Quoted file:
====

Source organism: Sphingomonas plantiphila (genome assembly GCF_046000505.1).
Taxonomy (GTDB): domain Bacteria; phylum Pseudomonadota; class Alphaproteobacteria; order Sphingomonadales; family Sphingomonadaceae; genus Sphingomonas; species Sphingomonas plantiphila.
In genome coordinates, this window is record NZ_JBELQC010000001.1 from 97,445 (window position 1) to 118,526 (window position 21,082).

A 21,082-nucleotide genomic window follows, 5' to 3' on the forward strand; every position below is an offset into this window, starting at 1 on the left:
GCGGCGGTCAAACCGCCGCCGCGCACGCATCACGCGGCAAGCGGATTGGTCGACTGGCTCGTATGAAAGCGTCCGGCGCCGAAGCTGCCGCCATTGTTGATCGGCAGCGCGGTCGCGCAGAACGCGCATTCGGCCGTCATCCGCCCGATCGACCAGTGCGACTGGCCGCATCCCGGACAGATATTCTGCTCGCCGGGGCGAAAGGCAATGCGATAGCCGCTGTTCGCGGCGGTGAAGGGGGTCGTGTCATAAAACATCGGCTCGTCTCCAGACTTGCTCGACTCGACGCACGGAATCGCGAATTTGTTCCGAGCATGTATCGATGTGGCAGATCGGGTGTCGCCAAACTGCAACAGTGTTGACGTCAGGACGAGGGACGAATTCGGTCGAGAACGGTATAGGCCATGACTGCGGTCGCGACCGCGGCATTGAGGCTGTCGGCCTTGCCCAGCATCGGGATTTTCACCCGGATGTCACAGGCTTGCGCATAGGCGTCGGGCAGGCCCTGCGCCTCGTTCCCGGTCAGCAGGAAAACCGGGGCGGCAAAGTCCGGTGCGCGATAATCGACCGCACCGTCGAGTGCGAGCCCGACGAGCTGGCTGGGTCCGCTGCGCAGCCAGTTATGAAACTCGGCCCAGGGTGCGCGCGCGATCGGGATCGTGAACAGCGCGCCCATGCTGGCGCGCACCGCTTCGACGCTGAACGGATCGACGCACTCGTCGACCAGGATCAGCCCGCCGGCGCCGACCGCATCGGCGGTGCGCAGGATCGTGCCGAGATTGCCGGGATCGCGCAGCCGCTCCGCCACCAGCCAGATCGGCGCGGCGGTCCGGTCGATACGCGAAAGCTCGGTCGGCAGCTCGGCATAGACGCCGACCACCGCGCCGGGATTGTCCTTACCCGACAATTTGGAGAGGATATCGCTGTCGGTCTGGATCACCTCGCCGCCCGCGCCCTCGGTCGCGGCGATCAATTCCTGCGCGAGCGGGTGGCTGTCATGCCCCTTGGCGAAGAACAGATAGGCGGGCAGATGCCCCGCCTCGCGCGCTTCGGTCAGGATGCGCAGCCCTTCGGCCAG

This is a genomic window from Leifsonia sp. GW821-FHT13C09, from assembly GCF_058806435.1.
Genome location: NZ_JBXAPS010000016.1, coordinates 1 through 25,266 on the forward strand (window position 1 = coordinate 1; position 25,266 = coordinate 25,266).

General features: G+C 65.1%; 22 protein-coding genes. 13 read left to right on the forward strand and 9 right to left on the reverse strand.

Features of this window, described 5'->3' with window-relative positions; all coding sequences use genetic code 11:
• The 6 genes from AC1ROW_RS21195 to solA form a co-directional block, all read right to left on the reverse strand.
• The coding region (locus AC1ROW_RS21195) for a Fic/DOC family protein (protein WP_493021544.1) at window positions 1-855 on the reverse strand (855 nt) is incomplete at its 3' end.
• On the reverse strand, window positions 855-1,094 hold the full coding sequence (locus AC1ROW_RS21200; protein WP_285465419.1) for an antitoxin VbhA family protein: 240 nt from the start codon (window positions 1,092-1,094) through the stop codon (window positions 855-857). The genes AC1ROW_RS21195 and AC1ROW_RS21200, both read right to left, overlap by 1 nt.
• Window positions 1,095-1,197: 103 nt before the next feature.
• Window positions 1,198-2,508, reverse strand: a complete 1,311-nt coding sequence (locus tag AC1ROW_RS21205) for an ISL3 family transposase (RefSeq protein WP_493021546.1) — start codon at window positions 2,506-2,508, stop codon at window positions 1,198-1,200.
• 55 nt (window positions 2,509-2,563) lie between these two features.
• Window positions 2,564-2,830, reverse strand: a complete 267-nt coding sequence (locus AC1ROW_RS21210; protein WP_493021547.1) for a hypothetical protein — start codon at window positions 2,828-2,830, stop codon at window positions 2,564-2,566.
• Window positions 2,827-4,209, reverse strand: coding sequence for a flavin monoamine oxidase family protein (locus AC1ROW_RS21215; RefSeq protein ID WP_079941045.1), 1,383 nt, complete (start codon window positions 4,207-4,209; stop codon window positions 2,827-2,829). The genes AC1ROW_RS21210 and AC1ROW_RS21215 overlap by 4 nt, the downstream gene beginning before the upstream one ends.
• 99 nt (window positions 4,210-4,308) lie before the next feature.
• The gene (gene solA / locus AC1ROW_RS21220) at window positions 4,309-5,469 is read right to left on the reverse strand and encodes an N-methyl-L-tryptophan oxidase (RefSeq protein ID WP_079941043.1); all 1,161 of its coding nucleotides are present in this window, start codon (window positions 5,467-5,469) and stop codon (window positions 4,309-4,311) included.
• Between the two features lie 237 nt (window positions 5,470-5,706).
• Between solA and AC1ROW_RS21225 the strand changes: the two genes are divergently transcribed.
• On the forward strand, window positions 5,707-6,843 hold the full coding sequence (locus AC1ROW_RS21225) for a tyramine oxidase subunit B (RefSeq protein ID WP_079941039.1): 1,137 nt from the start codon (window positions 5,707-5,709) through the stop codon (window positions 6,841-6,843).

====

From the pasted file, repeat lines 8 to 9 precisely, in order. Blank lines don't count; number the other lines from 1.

General features: G+C 65.1%; 22 protein-coding genes. 13 read left to right on the forward strand and 9 right to left on the reverse strand.

Features of this window, described 5'->3' with window-relative positions; all coding sequences use genetic code 11: